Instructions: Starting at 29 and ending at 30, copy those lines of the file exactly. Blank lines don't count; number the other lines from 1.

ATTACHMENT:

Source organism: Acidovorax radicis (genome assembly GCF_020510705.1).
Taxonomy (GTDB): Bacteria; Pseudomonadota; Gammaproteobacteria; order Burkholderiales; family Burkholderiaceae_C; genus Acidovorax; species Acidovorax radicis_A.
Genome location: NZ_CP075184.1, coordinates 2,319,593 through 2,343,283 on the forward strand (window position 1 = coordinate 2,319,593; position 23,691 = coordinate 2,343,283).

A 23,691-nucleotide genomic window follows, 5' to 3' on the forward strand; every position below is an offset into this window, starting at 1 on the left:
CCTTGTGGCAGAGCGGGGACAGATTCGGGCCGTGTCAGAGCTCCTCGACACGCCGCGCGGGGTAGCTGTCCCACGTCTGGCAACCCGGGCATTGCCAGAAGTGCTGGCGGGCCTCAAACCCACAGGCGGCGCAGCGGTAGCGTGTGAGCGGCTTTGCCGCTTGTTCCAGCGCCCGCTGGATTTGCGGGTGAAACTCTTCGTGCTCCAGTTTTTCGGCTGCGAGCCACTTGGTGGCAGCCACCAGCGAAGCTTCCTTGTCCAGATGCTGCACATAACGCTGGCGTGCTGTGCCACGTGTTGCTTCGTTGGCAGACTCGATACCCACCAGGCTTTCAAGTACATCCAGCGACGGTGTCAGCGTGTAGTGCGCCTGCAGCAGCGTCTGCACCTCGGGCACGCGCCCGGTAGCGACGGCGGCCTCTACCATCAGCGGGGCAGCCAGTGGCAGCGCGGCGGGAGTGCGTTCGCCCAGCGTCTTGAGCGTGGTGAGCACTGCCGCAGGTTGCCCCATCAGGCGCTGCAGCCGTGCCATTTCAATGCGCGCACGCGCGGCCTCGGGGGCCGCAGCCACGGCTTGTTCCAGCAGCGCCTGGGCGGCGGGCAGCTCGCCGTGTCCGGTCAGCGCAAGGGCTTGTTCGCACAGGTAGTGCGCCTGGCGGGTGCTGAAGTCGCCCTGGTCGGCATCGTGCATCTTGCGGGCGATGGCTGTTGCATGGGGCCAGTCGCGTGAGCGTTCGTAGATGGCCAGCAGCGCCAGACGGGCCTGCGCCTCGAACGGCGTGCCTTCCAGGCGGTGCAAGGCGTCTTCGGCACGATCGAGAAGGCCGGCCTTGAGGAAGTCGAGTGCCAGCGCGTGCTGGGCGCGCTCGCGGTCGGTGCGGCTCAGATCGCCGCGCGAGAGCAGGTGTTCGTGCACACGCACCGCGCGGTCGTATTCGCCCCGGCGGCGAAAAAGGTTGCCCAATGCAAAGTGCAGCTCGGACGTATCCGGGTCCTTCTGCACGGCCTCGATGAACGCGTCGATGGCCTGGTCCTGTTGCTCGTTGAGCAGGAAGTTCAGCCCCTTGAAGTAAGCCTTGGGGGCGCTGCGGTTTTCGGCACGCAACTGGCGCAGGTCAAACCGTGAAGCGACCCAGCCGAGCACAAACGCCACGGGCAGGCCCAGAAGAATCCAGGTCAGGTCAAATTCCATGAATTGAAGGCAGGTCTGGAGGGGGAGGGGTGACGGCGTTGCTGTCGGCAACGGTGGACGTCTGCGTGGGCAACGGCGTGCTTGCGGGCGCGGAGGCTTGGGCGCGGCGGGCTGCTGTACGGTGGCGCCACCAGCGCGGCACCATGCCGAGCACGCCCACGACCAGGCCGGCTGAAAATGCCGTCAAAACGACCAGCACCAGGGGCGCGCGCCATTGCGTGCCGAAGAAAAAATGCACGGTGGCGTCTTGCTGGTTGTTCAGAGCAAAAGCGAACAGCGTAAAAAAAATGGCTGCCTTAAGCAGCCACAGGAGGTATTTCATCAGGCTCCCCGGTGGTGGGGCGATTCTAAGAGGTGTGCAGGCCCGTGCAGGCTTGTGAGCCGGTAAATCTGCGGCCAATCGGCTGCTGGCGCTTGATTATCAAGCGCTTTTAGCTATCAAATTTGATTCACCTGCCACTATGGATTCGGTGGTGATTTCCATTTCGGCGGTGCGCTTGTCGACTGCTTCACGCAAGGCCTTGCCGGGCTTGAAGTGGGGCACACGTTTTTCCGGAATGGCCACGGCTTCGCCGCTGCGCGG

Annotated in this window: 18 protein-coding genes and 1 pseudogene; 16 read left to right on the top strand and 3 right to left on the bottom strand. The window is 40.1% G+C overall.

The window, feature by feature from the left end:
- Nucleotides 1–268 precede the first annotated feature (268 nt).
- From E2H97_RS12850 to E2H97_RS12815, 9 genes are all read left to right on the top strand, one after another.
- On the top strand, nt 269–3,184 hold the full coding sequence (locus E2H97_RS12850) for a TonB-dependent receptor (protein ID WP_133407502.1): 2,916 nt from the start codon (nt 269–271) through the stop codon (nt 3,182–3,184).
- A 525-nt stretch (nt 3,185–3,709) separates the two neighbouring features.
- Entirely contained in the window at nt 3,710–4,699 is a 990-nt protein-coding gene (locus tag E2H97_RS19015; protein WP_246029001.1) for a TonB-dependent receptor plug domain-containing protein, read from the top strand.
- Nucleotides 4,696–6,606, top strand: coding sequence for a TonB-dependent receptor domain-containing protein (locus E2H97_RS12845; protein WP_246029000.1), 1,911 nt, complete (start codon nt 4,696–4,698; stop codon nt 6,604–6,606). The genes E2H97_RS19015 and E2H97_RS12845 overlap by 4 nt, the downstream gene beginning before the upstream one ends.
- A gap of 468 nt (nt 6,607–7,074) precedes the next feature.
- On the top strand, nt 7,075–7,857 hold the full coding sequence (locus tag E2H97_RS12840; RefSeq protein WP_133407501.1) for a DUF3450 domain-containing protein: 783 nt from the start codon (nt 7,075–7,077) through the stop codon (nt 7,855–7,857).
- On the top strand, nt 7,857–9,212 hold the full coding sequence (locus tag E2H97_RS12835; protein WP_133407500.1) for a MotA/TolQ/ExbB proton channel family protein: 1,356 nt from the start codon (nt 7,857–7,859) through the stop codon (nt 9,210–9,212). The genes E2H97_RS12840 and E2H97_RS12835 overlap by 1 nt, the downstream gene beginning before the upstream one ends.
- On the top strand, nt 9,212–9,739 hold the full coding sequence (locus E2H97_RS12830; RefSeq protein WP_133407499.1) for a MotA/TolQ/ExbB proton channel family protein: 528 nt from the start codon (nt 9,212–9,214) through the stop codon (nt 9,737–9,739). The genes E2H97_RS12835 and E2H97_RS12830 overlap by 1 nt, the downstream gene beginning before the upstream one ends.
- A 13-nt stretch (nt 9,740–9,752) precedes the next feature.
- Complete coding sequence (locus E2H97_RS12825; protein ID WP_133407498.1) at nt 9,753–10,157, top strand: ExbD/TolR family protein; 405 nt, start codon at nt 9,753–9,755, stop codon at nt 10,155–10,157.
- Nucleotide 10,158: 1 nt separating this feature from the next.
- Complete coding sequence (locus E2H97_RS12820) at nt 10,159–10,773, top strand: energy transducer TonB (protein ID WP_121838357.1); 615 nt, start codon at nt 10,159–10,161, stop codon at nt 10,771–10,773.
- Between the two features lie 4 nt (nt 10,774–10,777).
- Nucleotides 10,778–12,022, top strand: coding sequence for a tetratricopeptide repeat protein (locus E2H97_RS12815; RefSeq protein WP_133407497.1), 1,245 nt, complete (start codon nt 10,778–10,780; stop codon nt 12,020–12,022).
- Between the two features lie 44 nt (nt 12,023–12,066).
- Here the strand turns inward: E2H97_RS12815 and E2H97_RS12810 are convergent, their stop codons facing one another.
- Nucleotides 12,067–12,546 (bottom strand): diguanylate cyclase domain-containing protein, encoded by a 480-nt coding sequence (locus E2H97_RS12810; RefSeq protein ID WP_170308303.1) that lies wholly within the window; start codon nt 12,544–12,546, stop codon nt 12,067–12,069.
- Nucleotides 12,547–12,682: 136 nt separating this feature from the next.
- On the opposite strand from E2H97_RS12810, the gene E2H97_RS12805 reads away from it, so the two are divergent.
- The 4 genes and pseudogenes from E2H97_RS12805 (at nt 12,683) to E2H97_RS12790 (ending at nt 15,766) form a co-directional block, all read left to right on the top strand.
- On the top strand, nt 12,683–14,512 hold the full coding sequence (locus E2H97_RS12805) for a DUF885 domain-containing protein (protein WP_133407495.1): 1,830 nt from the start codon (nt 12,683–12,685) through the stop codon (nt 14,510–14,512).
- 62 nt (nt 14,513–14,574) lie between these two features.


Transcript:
- The 4 genes and pseudogenes from E2H97_RS12805 (at nt 12,683) to E2H97_RS12790 (ending at nt 15,766) form a co-directional block, all read left to right on the top strand.
- On the top strand, nt 12,683–14,512 hold the full coding sequence (locus E2H97_RS12805) for a DUF885 domain-containing protein (protein WP_133407495.1): 1,830 nt from the start codon (nt 12,683–12,685) through the stop codon (nt 14,510–14,512).